High Volume High Efficiency On Demand reviews the five Ps necessary to effect short and long term change for an organization.  This is specific to an In Plant print shop, but the principles apply to any endeavor.  People – Process- Projects- Props (tools and technologies) – Products and Services.

 

#graphexpo…. new stuff

GraphExpo exposed some new opportunities for In Plant and commercial and hybrid operations.  The print services provider of the moment is fast becoming the communications provider of the future.  There are incredible opportunities.

New opportunities:  More than one spot featured what I will call, “Talking Paper”.  Ricoh featured this and DocuMobi (now loaded on my Android and I hate loading new apps). It is the image that is recognized instead of a barcode.  A good idea if the readers become  integrated I can just use one scan and my device figures out which source I need quickly.  The interactivity of the quick video with documobi is  a blast.  Print with a smile.  In fact, DocuMobi was using Direct Smile in the mix.

Next up was a great development.  More than one press manufacturer had mixed roll paper feed into multiple option feeders.  How I wish I had this six years ago when 75% of the paper I was using was one type. The inability to mix roll and cut sheet is frustrating for most shops. Kudos to the front end company that is making this possible.  I did not delve deep enough to know which one it is.

Social interaction. Not social media. Social social.  IPMA and Print Media Centr both had open booths.  The playability at the PrinterVerse was oustanding.  What a refreshing step away from the vendor hawk areas.  Vendors take note.  Provide a place where no sales people are allowed and people can just enjoy.  One of my great friends in life is Emerson.  No, they have nothing to do with printing or communications.  They provide power systems.  Every once in a while they provide a few days in a non typical convention town where only their engineers are communicating with customers.  They mix education on trends and build great relationships.  Kudos, GASC.

More fun?  Ricoh gets the all out award for creative display.  That town center was a blast. I wish I had four hours just to walk around.  I sure hope you caught it on pictures so I can redo a virtual tour with easy drill down into the shop windows.  Wow.

As Gomer would say, “Surprise, surprise, surprise!”  Right in the middle of Konica Minolta is EngageIT.  I love EasyPurl and Mindfire and InfusionSoft and Interlinkone and Xmpie, and, and… anyone who mixes up the channels in easier ways for printers.  This product looks to be a game changer.  Written by a gaming ad agency, it has simple abilities to make it happen based on realistice patterns of interactivity.  And you  don’t need rocket scientists in your shop to make it work.

In Plant education was a phenom.  Much thanks to GraphExpo for courting this audience that makes up a bigger and bigger portion of the industry.  Sorry commercial guys, if you don’t learn how to in plant, you are going to go away.  More and more companies get it.  The digital revolution brings ability for volume, quality, variability and impact in smaller and smaller and more affordable packages.  The need for mass volumes and monster equipment is waning.  Companies that have never thought about In Plant operations will start thinking. Those that have them have begun serving others.   The education options were superb and dead on.  The In Plant folks had fun, learned, and were exposed to new possibilities. I talked to many of them.  They are ready to grow and take a bigger portion of the market.

That’s enough for today.  Just a little reporting on the fun side.

You are not who you are. It just looks that way.

The first step to change is a holy dissastisfaction with the present state.

You are not what you have done or what you are doing.  You are what you’ve become and where you are going.

Like that?  Makes sense to me.  Where are you going?  What have you become?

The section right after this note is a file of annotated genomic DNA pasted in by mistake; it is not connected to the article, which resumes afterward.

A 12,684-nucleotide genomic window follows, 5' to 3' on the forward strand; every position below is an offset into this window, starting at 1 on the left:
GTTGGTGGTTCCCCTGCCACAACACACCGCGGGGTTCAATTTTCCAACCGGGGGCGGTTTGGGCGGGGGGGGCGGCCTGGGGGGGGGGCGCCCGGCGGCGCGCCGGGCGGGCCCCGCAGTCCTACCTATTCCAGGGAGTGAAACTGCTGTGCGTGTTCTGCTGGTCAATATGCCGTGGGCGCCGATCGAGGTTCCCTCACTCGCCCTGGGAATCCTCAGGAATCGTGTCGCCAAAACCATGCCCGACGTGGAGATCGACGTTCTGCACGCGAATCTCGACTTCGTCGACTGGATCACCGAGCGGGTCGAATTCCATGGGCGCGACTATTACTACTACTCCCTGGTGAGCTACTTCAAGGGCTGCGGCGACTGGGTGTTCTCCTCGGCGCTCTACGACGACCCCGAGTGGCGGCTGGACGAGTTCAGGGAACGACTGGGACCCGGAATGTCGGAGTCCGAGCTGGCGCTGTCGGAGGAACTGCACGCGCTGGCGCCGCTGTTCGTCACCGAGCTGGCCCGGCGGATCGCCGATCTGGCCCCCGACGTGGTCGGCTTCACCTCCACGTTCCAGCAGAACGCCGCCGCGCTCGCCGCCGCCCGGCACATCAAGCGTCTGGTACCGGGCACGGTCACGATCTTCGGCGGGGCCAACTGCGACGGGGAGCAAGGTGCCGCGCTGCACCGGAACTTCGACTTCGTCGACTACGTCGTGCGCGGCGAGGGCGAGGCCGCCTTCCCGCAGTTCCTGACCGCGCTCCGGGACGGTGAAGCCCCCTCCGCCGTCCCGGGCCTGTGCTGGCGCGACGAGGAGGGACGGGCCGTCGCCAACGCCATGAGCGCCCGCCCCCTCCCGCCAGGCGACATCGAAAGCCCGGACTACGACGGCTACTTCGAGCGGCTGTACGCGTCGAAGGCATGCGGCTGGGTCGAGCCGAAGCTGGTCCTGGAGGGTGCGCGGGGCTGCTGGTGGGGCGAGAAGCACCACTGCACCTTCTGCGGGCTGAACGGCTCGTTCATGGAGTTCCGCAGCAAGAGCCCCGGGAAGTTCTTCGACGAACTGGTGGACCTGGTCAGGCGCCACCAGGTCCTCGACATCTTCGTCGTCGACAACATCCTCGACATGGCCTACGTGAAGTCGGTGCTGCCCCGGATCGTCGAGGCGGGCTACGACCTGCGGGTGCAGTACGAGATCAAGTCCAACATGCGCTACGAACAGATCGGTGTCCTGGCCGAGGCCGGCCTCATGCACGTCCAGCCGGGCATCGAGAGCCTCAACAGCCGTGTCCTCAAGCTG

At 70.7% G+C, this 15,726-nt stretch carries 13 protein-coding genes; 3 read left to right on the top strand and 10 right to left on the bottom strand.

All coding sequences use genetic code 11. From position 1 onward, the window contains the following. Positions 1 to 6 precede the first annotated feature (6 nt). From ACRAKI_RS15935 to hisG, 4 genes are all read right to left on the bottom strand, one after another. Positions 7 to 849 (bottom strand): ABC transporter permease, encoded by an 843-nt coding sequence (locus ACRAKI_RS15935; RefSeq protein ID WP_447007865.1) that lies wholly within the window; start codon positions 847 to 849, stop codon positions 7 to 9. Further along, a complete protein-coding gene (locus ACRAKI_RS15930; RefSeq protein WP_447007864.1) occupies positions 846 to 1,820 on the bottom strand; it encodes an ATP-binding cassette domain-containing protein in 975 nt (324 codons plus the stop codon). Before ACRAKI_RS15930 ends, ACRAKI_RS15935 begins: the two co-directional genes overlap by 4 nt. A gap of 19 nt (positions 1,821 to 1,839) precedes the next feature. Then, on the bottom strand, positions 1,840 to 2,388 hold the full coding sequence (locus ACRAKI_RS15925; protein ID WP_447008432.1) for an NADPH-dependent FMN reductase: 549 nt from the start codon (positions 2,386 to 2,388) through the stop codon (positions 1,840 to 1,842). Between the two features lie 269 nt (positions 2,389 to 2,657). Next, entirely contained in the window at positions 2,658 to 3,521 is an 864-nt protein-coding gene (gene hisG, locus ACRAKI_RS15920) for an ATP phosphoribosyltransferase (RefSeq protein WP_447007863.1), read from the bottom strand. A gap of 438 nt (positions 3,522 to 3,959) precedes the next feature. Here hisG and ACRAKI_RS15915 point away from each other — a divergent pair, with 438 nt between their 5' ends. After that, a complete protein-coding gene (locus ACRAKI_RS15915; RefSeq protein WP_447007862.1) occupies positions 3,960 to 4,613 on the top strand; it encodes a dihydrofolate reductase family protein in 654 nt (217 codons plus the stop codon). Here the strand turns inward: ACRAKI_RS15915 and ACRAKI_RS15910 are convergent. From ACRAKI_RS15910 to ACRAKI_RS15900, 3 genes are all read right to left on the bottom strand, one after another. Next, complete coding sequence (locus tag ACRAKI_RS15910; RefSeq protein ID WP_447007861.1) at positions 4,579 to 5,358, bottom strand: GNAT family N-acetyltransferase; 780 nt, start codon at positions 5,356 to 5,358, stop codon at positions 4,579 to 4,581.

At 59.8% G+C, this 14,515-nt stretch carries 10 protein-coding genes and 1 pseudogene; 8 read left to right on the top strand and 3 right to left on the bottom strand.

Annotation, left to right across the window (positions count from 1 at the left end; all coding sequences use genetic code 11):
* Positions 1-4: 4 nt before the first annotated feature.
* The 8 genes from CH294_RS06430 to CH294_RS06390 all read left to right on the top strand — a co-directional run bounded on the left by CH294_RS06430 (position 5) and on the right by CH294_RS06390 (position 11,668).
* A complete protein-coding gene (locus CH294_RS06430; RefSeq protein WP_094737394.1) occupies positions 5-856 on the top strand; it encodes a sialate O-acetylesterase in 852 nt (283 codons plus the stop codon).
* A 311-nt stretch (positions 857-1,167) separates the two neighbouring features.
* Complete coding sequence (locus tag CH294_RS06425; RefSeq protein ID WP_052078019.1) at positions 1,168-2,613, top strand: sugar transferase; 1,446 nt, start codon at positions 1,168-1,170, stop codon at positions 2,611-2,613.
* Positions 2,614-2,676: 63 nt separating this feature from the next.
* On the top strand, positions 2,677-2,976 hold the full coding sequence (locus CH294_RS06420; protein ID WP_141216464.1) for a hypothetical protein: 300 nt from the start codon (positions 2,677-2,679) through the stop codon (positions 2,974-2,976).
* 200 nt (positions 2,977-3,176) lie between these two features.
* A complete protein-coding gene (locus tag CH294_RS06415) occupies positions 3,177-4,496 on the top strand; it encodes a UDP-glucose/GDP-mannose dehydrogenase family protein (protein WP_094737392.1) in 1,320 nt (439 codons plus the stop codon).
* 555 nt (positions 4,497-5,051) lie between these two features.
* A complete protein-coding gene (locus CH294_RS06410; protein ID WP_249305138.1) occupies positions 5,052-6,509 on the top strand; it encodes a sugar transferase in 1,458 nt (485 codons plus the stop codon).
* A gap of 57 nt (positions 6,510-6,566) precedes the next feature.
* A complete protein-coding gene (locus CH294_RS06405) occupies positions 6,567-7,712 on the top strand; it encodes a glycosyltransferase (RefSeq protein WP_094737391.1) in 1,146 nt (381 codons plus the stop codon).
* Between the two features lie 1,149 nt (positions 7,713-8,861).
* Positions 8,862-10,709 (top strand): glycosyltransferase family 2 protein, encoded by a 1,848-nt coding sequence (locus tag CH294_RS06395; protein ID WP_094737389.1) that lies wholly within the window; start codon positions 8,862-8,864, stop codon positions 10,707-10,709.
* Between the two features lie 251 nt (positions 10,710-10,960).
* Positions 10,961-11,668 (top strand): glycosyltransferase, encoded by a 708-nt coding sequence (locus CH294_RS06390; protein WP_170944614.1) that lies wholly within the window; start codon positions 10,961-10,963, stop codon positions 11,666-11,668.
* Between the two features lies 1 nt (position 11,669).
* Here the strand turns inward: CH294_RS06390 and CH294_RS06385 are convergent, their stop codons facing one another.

Do you like the answer to both of those questions?   So many times we settle for status quo because of what we have experienced and then work to keep adding to blanked existences and shop patterns and sales attempts that are working to a degree, but never seem to break through to the level of performance we would like.   That is one heck of a long sentence.  Mull on it for a minute.

We settle for status quo.

We get comfortable with prior experience.

We labor at the common and comfortable.

Eventually it is dull and boring and feels like a blank.

Our shops become patterned for problems.

We like the problems with which we are familiar.  We know how to fix them.

Our sales are structured and predictable.

The circle remains unbroken.

Deep inside, we yearn for a new level of productivity.  We want to grow.

We want to become more than we have become.

We want to go where we have never gone.

Familiar?

Remember T. S. Seisel?  Of course you do.  He is American and world history.  As a young man his political cartoons graced many key magazines.  His 15 years of ad work for Standard Oil helped build the company.  Working with Frank Capra, he produced animated training films for soldiers of WWII.  Still don’t remember him?  That was the majority of his life.

Oh, the middle most S?  Seuss.  Dr. Seuss.

The first book was rejected 27 times.  At the time he was a famous cartoonist.  Rejected.  What had become of him?

Then the Cat in the Hat project just seemed to expose a different man than any had ever met.  Over the years, he had become and was becoming someone much different.  Where he was going was an unknown until that book well into his career. 

Every one of us has that potential in every part of what we do.  So many organizations settle for mediocrity.  The incredible potential bottled in their staff just sits and stews all the way to retirement.  It gets so bad, companies begin giving away the mature workers because the organization has doomed them to zombism through saying, “No”, to creative becoming idea after powerful results changing idea.  The source of great ingenuity and innovation that resides in the years of wisdom and experience is put aside for youthful energy who have yet to become much of anything.  They will.  Given time, we all do.  Most likely they will become zombies like their predecessors.

Seisel broke mode.  It was a persistent and purposeful pursuit inside of him that broke mold.  He just refused to quit growing and becoming.

You have systems of work, opportunities for new product, and development of people ahead of you.  What can you become?  Where can you go?

Let’s find out together.

images:

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http://www.virginmedia.com/images/Dr.Seuss_431x276.jpg